There is a cool scene in the altogether fascinating movie A Beautiful Mind (2001) where Russell Crowe, playing John Nash, is in a bar with his friends, trying to hit up girls and get laid. And he analyzes the situation using game theory and comes up with an insight that foreshadows his great work in equilibria. I think that this is one of the best scenes in any movie depicting a character having a brilliant abstract idea. But that is a subject that is not much covered in movies.
(I do have a parallel case, though. Robert Harris's novel Enigma is about the British codebreakers at Bletchley Park during World War II. It was made into a pretty good movie in 2001 with a screenplay by Tom Stoppard. There is a scene in which the protagonist, a fictional mathematician and protege of Alan Turing, figures out how to "crack" the U-Boat Enigma cipher, which is terrific in the book and not bad in the movie. The key moment of insight is convincingly brilliant and is explained beautifully.)
One of my favorite movies is Hitchcock's Torn Curtain (1966). Paul Newman plays an American physicist working on missile defense who apparently defects and goes behind the Iron Curtain. But the defection is a ruse. The American project is stuck on a theoretical problem that, he believes, has been solved by an East German scientist. And my favorite scene in the movie is a scene between Newman and the East German professor in the professor's blackboard-lined office. Newman tries to get the information he needs by drawing the other man into a scientific argument. (The equations they write are either trivial or nonsensical, as usual, but it is a cool scene nonetheless.)
I'm not sure that this scene would really count as "Hollywood getting it right about what it's like to be a scientist", except for one personal experience. There is a Russian mathematician who was one of the pioneers in my field of quantum information theory, two decades before it became a recognized subject. I had first learned of his work in graduate school and based much of my Ph.D. thesis on it. For years, the Russian was a distant presence in the back of my mind. I read his papers with keen interest. When I heard through mutual acquaintances that he thought one of my ideas "very clever", I felt a frisson of pride and amazement that the great man even knew what I was up to. The Russian and I often wound up working on the same things -- indeed, we nearly simultaneously published independent solutions of one long-standing problem.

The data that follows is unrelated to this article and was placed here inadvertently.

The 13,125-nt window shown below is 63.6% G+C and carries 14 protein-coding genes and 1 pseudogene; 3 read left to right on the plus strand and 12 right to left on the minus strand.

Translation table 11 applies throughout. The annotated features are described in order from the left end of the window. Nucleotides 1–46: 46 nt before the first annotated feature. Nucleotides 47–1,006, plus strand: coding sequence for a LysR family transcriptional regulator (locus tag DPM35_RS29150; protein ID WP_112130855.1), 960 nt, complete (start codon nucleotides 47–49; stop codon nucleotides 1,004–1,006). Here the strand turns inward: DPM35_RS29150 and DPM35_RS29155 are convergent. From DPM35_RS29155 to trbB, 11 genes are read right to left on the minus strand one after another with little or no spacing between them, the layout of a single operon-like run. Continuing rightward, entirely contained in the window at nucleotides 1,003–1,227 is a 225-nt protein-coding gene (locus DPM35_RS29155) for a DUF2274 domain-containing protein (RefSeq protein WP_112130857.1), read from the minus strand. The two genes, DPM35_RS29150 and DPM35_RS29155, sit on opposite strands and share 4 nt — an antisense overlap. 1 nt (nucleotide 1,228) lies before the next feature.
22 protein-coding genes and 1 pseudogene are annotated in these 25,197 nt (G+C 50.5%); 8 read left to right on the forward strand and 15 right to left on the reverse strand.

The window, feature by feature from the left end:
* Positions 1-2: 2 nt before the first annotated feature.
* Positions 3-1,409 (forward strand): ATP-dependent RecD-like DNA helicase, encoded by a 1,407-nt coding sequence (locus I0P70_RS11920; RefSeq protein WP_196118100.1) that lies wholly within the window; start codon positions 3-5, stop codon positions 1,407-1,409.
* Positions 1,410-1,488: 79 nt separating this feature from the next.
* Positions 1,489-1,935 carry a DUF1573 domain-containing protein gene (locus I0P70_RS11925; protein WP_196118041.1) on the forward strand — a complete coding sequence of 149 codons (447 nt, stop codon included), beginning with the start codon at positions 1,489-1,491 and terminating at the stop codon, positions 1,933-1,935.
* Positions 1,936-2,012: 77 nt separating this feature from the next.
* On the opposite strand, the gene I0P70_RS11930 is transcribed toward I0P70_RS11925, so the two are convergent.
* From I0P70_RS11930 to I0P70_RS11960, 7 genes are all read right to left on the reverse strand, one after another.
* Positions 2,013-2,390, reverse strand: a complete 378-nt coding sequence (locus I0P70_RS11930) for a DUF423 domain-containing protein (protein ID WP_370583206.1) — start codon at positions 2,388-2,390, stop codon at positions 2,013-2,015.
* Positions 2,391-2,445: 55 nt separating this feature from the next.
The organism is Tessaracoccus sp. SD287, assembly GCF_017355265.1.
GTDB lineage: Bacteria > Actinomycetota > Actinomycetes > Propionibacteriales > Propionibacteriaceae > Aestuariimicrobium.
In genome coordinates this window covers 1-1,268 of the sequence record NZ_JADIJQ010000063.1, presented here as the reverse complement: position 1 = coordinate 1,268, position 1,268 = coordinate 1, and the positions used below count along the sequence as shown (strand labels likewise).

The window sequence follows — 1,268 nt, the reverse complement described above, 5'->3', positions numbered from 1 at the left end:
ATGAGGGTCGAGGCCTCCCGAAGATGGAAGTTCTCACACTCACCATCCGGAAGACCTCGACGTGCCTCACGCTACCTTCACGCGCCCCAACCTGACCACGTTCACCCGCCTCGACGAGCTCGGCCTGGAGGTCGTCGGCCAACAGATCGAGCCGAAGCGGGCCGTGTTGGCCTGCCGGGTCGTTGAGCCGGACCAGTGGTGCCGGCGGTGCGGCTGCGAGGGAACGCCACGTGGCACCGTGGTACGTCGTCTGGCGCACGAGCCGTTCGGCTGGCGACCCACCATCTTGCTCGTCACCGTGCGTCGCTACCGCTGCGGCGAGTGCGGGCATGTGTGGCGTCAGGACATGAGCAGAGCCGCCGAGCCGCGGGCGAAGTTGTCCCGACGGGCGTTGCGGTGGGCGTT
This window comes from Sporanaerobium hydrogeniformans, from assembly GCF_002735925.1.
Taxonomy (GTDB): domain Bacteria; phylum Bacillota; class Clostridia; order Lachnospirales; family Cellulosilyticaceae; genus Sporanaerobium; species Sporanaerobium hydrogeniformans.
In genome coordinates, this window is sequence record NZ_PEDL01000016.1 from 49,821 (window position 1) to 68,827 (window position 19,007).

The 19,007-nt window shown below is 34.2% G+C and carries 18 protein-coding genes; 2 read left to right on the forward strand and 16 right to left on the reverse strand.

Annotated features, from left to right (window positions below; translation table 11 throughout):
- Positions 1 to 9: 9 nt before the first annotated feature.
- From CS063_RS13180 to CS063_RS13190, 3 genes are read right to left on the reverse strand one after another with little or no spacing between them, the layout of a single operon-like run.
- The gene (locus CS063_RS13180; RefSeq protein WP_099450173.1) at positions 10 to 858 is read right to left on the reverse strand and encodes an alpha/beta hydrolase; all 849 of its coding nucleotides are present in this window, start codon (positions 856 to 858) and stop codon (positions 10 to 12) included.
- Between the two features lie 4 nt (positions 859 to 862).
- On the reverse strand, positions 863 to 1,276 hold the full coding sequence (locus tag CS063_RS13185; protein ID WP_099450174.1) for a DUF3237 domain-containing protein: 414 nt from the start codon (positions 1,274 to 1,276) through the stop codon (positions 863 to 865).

Yet the Russian and I never met till a summer workshop in Cambridge. By that time we were both again working on the same really hard problem (still unsolved today). So on the day we met, we went into an empty lecture hall -- the one in which Andrew Wiles had recently announced the proof of Fermat's Last Theorem -- and the two of us spent an hour or so alone exchanging information about our progress. I would explain something I'd discovered, he would describe some of his unpublished calculations, and so on, back and forth. And I suddenly thought, Oh my Lord, I am in that scene from Torn Curtain. Except that we weren't talking about miliary secrets, my colleague from Russia is a really nice and helpful fellow, neither of us was trying to deceive or outwit the other one, I'm nothing like Paul Newman, and Julie Andrews was not waiting downstairs to escape with me back to the West. But aside from those details, yeah, it was pretty much the same, exactly.
It seems to me, looking over this quick list, that what I am looking for is some portrayal of the inner passion that drives a scientist to do science -- what Einstein called "the holy curiosity" about the world, the intense excitement of discovery, the deep love of pattern, the exciting give and take with other sharp minds. Why else does someone become a scientist? And aren't those passions and experiences essential elements of a truly drawn character?